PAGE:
Legislators in Wisconsin, where Republicans hold a supermajority in the state senate and a near-supermajority in the state assembly, held a hearing this week on AJR-66, a proposed constitutional amendment that would require all income, sales, and franchise tax increases to be approved by a supermajority vote of state legislators.

Supermajority requirements to raise taxes are already on the books in 16 states: Arizona, Arkansas, California, Colorado, Delaware, Florida, Kentucky, Louisiana, Michigan, Mississippi, Missouri, Nevada, Oklahoma, Oregon, South Dakota, and Washington.

To become law, the constitutional amendment proposed in Wisconsin would need to pass in two consecutive legislative sessions and then be approved by voters. The last state to enact a supermajority requirement to raise taxes was Florida, where nearly two-thirds of voters approved a 2018 ballot measure requiring a two-thirds vote of the legislature to raise any tax in the future.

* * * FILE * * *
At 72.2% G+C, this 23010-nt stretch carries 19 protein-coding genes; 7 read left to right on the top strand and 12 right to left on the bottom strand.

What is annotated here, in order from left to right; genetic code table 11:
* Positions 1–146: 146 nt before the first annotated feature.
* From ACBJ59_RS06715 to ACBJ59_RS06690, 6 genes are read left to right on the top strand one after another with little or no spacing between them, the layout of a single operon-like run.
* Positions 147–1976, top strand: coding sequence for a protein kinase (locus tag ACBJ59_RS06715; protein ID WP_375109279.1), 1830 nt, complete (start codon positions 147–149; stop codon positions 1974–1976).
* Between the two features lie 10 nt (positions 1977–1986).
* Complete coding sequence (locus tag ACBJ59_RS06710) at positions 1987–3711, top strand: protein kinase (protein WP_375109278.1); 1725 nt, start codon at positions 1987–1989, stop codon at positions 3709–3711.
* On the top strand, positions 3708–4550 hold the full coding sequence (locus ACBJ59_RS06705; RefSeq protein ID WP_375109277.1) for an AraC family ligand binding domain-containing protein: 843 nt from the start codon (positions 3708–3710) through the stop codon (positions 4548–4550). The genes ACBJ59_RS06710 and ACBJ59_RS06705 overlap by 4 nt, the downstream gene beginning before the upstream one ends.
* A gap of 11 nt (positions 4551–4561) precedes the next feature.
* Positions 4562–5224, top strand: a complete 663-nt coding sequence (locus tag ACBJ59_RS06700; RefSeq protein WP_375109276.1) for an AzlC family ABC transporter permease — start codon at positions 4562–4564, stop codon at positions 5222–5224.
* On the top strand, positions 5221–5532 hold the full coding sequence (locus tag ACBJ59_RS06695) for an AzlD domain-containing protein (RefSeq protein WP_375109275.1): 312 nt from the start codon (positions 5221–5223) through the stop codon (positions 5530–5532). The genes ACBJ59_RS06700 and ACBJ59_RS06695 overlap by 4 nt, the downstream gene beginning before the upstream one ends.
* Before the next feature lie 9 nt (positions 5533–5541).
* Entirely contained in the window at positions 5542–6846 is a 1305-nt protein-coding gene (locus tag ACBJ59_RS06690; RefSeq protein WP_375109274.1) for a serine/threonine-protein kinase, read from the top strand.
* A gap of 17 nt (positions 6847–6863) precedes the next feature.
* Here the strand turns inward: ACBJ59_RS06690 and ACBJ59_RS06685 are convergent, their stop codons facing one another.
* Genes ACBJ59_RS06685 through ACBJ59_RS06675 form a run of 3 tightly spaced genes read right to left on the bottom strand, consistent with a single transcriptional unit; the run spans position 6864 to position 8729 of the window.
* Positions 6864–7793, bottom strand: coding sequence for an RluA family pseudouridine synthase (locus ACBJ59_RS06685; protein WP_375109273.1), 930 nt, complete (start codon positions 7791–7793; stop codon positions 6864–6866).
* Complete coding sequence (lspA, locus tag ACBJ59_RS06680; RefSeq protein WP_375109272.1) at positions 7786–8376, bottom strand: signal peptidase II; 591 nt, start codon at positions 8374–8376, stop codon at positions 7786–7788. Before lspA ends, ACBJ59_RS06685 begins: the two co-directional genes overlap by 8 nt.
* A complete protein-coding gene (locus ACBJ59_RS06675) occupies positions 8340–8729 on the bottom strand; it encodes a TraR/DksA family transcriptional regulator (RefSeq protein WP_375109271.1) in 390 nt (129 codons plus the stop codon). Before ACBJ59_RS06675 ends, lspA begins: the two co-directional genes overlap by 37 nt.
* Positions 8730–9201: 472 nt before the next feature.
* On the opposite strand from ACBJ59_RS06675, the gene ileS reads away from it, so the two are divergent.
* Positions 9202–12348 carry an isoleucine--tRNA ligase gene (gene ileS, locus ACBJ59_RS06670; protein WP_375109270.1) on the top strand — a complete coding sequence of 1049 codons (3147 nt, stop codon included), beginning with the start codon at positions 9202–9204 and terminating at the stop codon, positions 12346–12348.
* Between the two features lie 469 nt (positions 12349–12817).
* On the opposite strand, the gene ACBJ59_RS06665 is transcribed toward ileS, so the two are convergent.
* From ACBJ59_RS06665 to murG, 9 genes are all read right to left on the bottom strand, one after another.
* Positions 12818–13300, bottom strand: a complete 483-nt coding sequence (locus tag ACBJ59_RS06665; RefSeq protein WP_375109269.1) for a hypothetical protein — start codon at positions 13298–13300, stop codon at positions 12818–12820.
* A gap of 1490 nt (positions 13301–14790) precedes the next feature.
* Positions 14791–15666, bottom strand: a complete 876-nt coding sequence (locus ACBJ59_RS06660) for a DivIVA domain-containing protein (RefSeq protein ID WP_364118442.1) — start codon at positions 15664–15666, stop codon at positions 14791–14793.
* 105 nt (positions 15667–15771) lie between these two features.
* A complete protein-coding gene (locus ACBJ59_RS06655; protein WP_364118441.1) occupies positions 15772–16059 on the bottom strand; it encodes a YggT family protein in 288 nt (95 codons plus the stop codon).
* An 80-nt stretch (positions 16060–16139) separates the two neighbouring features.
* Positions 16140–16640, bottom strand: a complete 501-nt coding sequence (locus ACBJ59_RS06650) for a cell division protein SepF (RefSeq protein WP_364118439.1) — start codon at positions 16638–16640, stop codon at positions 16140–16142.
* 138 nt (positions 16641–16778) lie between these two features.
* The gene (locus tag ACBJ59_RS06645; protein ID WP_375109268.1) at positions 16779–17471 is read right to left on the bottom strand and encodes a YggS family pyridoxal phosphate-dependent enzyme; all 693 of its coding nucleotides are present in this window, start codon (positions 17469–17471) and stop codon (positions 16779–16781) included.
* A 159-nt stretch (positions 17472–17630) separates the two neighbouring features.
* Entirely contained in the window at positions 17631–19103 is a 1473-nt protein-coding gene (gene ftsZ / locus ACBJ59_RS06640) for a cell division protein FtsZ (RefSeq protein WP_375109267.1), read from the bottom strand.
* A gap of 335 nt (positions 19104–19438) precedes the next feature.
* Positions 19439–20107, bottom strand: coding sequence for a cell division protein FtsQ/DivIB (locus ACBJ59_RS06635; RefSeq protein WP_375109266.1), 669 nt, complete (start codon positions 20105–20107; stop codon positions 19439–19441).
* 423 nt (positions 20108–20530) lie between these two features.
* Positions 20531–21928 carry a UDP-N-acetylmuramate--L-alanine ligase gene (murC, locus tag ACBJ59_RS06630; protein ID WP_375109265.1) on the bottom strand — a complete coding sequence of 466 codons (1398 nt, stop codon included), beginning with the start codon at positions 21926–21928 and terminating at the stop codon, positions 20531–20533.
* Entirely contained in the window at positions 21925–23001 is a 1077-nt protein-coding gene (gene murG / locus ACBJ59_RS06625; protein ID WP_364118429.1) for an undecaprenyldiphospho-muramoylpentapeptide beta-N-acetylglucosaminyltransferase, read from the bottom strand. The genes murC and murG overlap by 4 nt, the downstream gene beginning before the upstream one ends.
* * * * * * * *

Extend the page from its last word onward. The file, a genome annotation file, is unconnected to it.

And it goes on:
Americans for Tax Reform supports AJR-66. The proposed supermajority requirement, if enacted, would ensure future tax hikes cannot be enacted in Wisconsin without broad, bipartisan support. AJR-66 was voted out of the Assembly Ways & Means Committee on September 6, along with Assembly Bill 386, legislation that would cut the state’s second highest income tax rate. AB 386 would yield average annual income tax savings of 16%. In addition to the rate reduction, AB 386 would also exempt significant portions of retirees’ income from state income tax. Senator Rachael Cabral-Guevera (R-Appleton), co-sponsor of AB 386, says that its enactment will make Wisconsin’s tax code more competitive and help “attract families, workers, [and] retirees to Wisconsin.” Both proposals go to the Assembly floor next Tuesday and are expected to pass. Following Assembly passage, the Wisconsin Senate will take up the measures, likely voting on them in early 2024.